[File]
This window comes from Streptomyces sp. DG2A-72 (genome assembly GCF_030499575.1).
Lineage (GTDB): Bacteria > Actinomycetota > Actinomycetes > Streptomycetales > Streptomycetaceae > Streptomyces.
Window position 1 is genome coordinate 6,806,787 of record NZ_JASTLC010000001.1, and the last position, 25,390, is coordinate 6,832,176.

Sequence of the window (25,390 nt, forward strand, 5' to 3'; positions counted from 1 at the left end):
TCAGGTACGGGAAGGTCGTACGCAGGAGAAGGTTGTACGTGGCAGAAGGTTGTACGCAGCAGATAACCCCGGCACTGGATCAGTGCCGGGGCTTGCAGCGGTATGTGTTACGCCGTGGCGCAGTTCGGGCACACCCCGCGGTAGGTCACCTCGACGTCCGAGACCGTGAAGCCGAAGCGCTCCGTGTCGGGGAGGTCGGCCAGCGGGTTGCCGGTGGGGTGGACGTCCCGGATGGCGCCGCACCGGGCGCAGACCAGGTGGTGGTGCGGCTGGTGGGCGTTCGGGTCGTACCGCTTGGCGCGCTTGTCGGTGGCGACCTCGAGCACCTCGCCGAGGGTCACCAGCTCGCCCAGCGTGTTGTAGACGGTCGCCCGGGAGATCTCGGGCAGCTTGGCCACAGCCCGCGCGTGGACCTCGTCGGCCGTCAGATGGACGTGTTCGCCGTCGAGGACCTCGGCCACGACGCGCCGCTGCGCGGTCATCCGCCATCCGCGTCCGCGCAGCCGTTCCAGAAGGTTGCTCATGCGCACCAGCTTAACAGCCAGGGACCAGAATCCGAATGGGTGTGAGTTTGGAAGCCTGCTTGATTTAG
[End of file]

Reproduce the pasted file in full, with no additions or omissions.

This window comes from Streptomyces sp. DG2A-72 (genome assembly GCF_030499575.1).
Lineage (GTDB): Bacteria > Actinomycetota > Actinomycetes > Streptomycetales > Streptomycetaceae > Streptomyces.
Window position 1 is genome coordinate 6,806,787 of record NZ_JASTLC010000001.1, and the last position, 25,390, is coordinate 6,832,176.

Sequence of the window (25,390 nt, forward strand, 5' to 3'; positions counted from 1 at the left end):
TCAGGTACGGGAAGGTCGTACGCAGGAGAAGGTTGTACGTGGCAGAAGGTTGTACGCAGCAGATAACCCCGGCACTGGATCAGTGCCGGGGCTTGCAGCGGTATGTGTTACGCCGTGGCGCAGTTCGGGCACACCCCGCGGTAGGTCACCTCGACGTCCGAGACCGTGAAGCCGAAGCGCTCCGTGTCGGGGAGGTCGGCCAGCGGGTTGCCGGTGGGGTGGACGTCCCGGATGGCGCCGCACCGGGCGCAGACCAGGTGGTGGTGCGGCTGGTGGGCGTTCGGGTCGTACCGCTTGGCGCGCTTGTCGGTGGCGACCTCGAGCACCTCGCCGAGGGTCACCAGCTCGCCCAGCGTGTTGTAGACGGTCGCCCGGGAGATCTCGGGCAGCTTGGCCACAGCCCGCGCGTGGACCTCGTCGGCCGTCAGATGGACGTGTTCGCCGTCGAGGACCTCGGCCACGACGCGCCGCTGCGCGGTCATCCGCCATCCGCGTCCGCGCAGCCGTTCCAGAAGGTTGCTCATGCGCACCAGCTTAACAGCCAGGGACCAGAATCCGAATGGGTGTGAGTTTGGAAGCCTGCTTGATTTAG